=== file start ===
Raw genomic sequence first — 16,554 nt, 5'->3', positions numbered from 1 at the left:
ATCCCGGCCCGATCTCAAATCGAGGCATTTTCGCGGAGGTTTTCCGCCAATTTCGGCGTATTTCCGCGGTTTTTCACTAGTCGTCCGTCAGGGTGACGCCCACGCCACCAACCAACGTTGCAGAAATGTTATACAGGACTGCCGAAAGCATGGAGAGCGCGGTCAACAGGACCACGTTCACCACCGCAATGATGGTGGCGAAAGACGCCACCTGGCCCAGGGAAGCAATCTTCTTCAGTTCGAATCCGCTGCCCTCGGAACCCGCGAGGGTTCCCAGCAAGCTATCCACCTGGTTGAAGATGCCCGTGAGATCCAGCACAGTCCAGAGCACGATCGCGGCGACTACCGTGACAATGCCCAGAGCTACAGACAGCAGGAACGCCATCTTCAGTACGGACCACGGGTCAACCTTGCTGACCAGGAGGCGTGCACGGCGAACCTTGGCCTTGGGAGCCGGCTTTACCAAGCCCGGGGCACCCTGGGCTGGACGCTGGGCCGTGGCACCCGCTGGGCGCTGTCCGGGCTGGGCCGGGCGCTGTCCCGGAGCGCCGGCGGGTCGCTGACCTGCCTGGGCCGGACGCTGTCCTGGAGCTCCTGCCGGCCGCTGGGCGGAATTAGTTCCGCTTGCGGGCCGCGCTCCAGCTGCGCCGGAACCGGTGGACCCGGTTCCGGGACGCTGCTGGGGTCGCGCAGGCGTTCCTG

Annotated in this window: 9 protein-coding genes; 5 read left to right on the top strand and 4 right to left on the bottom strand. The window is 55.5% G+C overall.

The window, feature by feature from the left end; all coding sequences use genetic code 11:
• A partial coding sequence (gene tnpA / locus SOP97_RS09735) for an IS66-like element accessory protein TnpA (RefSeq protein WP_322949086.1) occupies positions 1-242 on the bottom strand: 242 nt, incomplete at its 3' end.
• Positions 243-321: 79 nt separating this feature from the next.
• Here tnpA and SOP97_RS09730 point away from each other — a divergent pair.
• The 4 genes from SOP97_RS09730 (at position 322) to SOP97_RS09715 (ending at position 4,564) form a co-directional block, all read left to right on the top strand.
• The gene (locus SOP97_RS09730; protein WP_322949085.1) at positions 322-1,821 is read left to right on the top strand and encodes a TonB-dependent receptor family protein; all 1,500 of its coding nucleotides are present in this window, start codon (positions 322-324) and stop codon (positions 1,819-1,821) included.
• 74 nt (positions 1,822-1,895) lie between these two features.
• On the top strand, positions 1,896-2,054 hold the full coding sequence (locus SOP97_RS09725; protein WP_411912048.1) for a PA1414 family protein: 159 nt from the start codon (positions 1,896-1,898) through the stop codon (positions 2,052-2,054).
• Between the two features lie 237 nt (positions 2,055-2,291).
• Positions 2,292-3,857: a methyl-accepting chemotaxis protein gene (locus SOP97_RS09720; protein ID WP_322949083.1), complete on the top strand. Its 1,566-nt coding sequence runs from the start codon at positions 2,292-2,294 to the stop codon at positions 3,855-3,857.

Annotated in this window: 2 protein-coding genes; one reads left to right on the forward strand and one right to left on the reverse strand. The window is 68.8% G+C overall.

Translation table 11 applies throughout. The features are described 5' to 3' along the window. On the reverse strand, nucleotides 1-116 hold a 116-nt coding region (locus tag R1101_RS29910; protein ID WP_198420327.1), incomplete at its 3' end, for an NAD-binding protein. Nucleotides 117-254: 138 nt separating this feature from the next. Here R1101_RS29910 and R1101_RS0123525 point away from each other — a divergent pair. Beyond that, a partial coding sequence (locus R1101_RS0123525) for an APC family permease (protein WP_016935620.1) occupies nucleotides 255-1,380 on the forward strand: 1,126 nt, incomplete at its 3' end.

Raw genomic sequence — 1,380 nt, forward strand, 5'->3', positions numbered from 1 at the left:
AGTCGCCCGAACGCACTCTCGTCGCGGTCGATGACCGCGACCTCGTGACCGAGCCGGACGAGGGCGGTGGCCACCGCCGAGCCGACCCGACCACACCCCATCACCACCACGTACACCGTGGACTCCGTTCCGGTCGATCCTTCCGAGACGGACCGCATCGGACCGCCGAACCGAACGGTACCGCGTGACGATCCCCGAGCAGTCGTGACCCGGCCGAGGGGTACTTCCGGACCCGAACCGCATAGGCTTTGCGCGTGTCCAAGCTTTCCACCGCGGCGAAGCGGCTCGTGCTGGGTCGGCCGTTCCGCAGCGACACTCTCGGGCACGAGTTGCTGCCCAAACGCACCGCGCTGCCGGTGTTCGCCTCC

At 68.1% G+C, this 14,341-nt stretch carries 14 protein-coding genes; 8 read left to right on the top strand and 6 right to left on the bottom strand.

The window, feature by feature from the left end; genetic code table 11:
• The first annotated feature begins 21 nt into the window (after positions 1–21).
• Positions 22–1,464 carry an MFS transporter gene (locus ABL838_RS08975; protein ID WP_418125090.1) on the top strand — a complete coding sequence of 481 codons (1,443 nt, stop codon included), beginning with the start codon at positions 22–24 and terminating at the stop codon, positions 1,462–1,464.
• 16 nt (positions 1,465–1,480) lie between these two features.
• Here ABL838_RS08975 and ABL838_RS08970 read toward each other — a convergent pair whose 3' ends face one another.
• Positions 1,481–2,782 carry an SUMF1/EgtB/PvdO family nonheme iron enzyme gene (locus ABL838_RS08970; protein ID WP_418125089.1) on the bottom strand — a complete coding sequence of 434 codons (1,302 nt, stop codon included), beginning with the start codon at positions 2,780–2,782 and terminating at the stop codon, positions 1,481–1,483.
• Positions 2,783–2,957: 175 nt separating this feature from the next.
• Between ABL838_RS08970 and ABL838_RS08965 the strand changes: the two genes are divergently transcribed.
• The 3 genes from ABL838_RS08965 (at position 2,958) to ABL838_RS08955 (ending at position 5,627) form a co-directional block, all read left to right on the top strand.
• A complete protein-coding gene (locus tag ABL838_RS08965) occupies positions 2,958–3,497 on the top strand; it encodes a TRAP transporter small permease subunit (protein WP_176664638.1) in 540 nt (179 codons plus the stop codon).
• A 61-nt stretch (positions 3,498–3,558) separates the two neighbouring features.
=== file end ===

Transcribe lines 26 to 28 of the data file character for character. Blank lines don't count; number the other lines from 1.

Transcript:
• Between ABL838_RS08970 and ABL838_RS08965 the strand changes: the two genes are divergently transcribed.
• The 3 genes from ABL838_RS08965 (at position 2,958) to ABL838_RS08955 (ending at position 5,627) form a co-directional block, all read left to right on the top strand.
• A complete protein-coding gene (locus tag ABL838_RS08965) occupies positions 2,958–3,497 on the top strand; it encodes a TRAP transporter small permease subunit (protein WP_176664638.1) in 540 nt (179 codons plus the stop codon).